The first work God has given local churches is evangelism. The church at Thessalonica was praised because from it "the word of the Lord has sounded forth" (1 Thessalonians 1:8). Here is the pattern for every church! Here is a mission we must not lose sight of! Yet some do. An extreme illustration may be seen in a story I read some time ago about a little old lady who visited Westminster Abbey. Unimpressed by the tour guide's comments about the architecture and history of the place, she broke in and said, "Young man! Stop your chatter and tell me has anyone been saved here lately?" Too many local churches fail to appreciate the duty they have to reach out to the lost with God's word. So much time and energy is spent on keeping house, on impressing and serving themselves with purely human endeavors, that they lose sight of the vital soul saving work with which God has charged them.

Just as churches sometimes lose sight of the soul saving mission God has given the church, they also sometimes lose sight of God's plan for accomplishing that mission. According to God's plan, local churches may spread the Word through several means. They may send out evangelists from among them like the church at Antioch did (Acts 11:20-24; 13:3; 14:25-27). They may support evangelists financially, like the Philippian church and others did (1 Corinthians 9:14; 2 Corinthians 11:8; Philippians 4:15-16). They may invite unbelievers into their worship assemblies to hear the word, as was apparently the practice of the Corinthian church (1 Corinthians 14:24). However, men have devised many other schemes ostensibly to do the work of evangelism. Missionary societies and sponsoring church arrangements top the list of human designs that are not part of the work God designed for the local church. You just can't find them in God's blueprint - the Scriptures.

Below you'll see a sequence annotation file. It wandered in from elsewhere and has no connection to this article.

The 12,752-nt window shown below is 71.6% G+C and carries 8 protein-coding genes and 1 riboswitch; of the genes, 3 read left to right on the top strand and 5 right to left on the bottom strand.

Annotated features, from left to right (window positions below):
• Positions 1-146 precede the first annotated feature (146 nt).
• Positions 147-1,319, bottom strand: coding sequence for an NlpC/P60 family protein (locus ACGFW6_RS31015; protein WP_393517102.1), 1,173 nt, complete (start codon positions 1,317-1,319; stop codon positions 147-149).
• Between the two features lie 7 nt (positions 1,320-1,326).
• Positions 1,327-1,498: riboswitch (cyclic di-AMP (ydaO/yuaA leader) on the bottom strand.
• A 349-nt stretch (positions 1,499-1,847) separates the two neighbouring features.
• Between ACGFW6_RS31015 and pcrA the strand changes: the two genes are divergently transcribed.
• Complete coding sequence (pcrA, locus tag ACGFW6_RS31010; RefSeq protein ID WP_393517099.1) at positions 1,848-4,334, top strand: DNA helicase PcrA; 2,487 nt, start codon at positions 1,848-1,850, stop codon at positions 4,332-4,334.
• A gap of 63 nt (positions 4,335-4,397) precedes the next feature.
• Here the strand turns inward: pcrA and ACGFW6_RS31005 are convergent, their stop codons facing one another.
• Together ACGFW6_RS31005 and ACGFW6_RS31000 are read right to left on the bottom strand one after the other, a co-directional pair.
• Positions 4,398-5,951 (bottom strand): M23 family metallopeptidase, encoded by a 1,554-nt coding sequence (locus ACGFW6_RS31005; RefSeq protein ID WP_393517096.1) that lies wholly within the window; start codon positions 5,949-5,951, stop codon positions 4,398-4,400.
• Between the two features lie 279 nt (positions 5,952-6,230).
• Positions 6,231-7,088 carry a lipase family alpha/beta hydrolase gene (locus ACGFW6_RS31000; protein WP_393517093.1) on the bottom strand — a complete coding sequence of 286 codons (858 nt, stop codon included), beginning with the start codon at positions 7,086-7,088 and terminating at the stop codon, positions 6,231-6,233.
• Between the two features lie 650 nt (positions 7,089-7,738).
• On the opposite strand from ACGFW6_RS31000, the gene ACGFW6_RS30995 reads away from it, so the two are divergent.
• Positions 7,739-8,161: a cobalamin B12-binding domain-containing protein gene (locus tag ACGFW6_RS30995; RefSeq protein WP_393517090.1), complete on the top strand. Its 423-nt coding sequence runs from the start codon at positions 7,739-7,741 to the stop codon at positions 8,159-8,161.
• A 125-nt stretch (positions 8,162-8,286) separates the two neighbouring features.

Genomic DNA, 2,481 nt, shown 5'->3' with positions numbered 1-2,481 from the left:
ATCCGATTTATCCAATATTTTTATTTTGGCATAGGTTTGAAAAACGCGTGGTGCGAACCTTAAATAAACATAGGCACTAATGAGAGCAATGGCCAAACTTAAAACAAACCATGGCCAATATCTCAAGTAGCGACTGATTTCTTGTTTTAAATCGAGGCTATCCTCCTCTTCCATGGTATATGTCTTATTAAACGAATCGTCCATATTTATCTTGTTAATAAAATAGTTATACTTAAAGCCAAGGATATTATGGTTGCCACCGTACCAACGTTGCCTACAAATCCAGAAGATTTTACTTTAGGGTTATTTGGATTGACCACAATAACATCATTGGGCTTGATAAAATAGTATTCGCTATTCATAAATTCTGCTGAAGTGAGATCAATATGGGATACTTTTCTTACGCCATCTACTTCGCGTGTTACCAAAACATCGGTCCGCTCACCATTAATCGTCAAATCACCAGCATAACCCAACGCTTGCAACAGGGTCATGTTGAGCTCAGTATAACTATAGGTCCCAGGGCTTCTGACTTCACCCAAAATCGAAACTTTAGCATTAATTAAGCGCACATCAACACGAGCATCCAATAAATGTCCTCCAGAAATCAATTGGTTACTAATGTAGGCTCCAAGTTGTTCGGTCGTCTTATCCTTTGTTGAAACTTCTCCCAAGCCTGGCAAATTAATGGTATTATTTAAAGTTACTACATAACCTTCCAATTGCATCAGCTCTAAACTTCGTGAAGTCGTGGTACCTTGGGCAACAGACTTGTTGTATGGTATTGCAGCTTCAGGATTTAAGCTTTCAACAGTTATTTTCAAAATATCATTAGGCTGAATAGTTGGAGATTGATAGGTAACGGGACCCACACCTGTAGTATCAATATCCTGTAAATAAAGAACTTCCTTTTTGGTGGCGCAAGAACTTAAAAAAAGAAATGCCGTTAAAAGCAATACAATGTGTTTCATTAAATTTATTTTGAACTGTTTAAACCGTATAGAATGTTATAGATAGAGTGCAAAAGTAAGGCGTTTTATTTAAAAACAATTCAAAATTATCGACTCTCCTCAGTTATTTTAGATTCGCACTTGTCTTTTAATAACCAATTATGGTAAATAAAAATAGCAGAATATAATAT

Edification

Local churches must actively involve themselves in the work of edification. "Edification" refers to building up and strengthening those who are Christians. This is one of the primary reasons that local churches assemble together for worship. In 1 Corinthians 14:26, as Paul by inspiration regulates these assemblies, he commands, "Let all things be done for edification."

Edification, it should be carefully noted, is not doing whatever we want to do to make one another "feel good." Rather, it is doing what God has told us to do to make one another stronger, better, and more faithful. Singing, praying and partaking of the Lord's supper are God-given means of accomplishing edification in the church (1 Corinthians 14:15; 11:18-34). So is the preaching of God's word (Acts 20:7, 32). Pot-luck suppers, Christmas parties, pageants, rock bands, Elvis-impersonator concerts and basketball games are not the edification God planned for the church, despite the fact that many churches include these things in their "work." The edification to be done by the church comes in, from and through God's word (Acts 20:32). It involves instruction, exhortation, correction, reproof, rebuke, and even withdrawal (2 Timothy 3:16; 1 Corinthians 5; 2 Thessalonians 3:6). It does not entail every self-serving, feel-good activity men can think up.